STLog, March 14, 2008
Monologues on "Mamalogues"
The Post-Dispatch has a long road to walk ahead of them. This was just the tip of the iceberg in terms of their lack of understanding of the current trends in media. Merely asking a traditional reporter to write a column that goes online and sticking it in the "blog" section does not a blog make. The stories that are being pegged as blogs on their site are retitled feature stories, and until the Post understands that, they will continue to make poor decisions similar to their decision to let Dana go. These decisions aren't building their presence in the social media community; they are poorly executed attempts to regain the ground and readership (and advertising dollars) they are hemorrhaging as more people and businesses begin to look towards new media. I am not sure who is in charge of the revamping that the P-D is trying to do right now, but this was a misguided first step in that journey.
I'm a daily reader of Dana's blog, and when I heard that they dropped her from the Post I was astonished. Some people might find her offensive, but hey, you can't please everyone. What about the other 90 percent of readers who actually read her column and liked it? Why don't they give a damn about us? I can honestly say that her column was about the only thing in that paper that wasn't about as dry as the paper itself. As for the readers who don't like her style, over 40 or not, DON'T READ IT. Or at least open your mind a little.
Dana was given grief by offending "people" with comments about breastfeeding and potty training. Yet today on the front page of STLtoday.com is an AP video story of the now-famous New York governor call girl and her Girls Gone Wild discovery. Also, in the entertainment section, they write of a special that will air on prostitution. So, reading about normal things that happen in childhood, UNACCEPTABLE. Reading about prostitution and call girls, ACCEPTABLE. Interesting.
I thought Bill McClellan was the Best Newspaper Columnist voted by the people. Ms. Loesch was the choice of your paper, no? Anyway, I took am glad that her column is no longer taking up space at the Post-Dispatch. I think the bottom line was that her column was just OK, not great, and clearly didn't have the readership to keep it in the paper.
I'm under 25, not married and have no children and I LOVED Dana's column. It wasn't always a home run, but she entertained. Not interesting? Pul-lease!
Quit blaming the over-40 crowd for the Post-Dispatch's decision to "de-Loesch." Plenty of younger readers were turned off by her column, too. Even "cool" younger readers who gravitate toward the blogosphere. Loesch had a good run in the Post-Dispatch, but after a couple of years, her column became a lot less informative and a lot more annoyingly self-indulgent. Readers got tired of it.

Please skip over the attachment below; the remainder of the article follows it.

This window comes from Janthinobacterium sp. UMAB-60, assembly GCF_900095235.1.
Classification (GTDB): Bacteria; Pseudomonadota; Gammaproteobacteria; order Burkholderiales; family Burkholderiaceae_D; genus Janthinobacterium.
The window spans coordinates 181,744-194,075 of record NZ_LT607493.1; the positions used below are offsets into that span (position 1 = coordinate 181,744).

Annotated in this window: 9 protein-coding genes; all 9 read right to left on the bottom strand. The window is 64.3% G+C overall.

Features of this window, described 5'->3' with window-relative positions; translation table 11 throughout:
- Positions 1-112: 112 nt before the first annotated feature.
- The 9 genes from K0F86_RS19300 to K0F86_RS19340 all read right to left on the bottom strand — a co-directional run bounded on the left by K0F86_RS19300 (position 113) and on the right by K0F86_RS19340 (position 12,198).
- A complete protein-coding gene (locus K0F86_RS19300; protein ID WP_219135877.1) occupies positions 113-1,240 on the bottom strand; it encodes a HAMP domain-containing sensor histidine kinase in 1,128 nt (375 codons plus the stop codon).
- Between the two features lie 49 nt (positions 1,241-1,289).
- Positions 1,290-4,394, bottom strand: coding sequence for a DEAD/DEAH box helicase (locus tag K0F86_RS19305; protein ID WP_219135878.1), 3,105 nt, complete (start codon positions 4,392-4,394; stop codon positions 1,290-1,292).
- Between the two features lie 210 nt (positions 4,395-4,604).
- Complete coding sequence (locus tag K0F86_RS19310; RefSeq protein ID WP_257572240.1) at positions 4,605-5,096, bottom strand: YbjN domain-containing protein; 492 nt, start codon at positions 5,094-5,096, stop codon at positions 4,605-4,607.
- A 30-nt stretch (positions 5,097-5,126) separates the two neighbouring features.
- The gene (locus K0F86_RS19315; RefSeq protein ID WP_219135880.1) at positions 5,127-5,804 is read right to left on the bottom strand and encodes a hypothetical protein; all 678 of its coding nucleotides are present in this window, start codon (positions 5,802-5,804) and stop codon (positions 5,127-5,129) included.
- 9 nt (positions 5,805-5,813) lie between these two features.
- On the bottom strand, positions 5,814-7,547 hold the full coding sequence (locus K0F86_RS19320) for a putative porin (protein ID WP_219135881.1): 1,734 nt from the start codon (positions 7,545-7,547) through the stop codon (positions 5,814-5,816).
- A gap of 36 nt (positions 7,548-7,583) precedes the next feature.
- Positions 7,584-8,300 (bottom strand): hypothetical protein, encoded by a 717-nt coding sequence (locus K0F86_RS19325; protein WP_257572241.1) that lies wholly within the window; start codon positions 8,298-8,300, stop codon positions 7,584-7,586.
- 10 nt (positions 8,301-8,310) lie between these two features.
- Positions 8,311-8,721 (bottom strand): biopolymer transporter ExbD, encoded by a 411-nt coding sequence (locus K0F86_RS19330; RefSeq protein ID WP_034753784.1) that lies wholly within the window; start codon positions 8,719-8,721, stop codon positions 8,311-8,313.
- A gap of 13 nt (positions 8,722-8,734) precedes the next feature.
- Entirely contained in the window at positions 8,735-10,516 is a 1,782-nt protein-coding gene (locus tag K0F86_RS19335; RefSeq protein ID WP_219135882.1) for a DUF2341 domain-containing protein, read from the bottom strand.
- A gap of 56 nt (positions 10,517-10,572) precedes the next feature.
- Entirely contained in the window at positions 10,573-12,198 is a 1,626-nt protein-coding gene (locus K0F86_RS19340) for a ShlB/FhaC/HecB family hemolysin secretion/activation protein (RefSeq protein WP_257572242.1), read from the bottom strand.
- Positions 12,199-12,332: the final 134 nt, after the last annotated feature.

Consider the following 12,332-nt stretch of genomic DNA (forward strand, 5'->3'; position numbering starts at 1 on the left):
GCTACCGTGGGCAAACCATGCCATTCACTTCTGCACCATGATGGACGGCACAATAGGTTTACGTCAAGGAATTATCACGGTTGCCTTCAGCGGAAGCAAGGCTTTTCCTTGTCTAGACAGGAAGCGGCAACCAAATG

I think this is a case of a writer losing their voice (not to sound Hillary-esque). The first columns had a fresh, new voice, and then slowly drifted into a boring read. I hope that Ms. Loesch is able to regain that ability, and I look forward to seeing it in her blog.
Café, March 6, 2008
A couple of riverfronttimes.com readers took aim at Ian's review of Taqueria los Tarascos.
"The torta was served with mediocre French fries, one of a few American concessions on the menu." Hey, mediocre or not, I wouldn't say that fries are necessarily an American concession — you can find papas fritas pretty well anywhere, Latin America included. Besides, they're Belgian!
Gee, I guess you have never had a taquito de chicharrón before since your complaint is that the pork rind is soggy. Uh, that's what happens to chicharrón when it is cooked in salsa verde. And the torta ahogada is traditional of Guadalajara and can be eaten with your hands if you are careful and not afraid to make a mess of yourself a bit. But in general, thanks for the well-deserved publicity. I was also surprised to hear you bragging of your taco experience on Cherokee, yet eating the barbacoa in flour tortillas. ¡Viva México, cabrones!
Café, February 14, 2008
Hell is Ellisville
That opening paragraph to Ian Froeb's reivew of the Original Pancake House, "Griddle Lock," was grand. I envision Hell to be hopelessly wandering through each and every labyrinthine mile of all the numbing subdivisions in Ellisville, as vinyl-frosted houses curse my every step, whispering for me to join their legion of sameness. If I can resist and find my way to Manchester Road, I am rewarded with Dante's highest circle and become an eternal citizen of O'Fallon. And to end the paragraph with a sentence that combines ogres and Rachael Ray? PRICELESS.
In Ian Froeb's article "Amazing Grace," about the death of singer-songwriter Dora Magrath, we misidentified Linda Holtzman, Dora's mother, as an assistant professor of communications and journalism at Webster University. Holtzman is an associate professor.